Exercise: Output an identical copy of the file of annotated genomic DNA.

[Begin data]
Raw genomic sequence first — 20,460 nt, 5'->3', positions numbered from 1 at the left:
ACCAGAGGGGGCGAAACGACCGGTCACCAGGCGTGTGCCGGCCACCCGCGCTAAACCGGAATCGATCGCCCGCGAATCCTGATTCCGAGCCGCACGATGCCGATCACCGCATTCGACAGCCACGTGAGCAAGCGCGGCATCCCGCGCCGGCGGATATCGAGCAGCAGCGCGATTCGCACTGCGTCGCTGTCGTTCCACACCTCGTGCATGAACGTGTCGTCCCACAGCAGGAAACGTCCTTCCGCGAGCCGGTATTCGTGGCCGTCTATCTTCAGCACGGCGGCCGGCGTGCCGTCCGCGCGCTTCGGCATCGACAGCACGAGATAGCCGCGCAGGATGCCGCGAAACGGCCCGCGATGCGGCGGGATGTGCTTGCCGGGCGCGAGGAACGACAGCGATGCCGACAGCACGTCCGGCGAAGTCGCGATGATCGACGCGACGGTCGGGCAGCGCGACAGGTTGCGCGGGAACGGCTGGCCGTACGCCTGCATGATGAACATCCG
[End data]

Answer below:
Raw genomic sequence first — 20,460 nt, 5'->3', positions numbered from 1 at the left:
ACCAGAGGGGGCGAAACGACCGGTCACCAGGCGTGTGCCGGCCACCCGCGCTAAACCGGAATCGATCGCCCGCGAATCCTGATTCCGAGCCGCACGATGCCGATCACCGCATTCGACAGCCACGTGAGCAAGCGCGGCATCCCGCGCCGGCGGATATCGAGCAGCAGCGCGATTCGCACTGCGTCGCTGTCGTTCCACACCTCGTGCATGAACGTGTCGTCCCACAGCAGGAAACGTCCTTCCGCGAGCCGGTATTCGTGGCCGTCTATCTTCAGCACGGCGGCCGGCGTGCCGTCCGCGCGCTTCGGCATCGACAGCACGAGATAGCCGCGCAGGATGCCGCGAAACGGCCCGCGATGCGGCGGGATGTGCTTGCCGGGCGCGAGGAACGACAGCGATGCCGACAGCACGTCCGGCGAAGTCGCGATGATCGACGCGACGGTCGGGCAGCGCGACAGGTTGCGCGGGAACGGCTGGCCGTACGCCTGCATGATGAACATCCG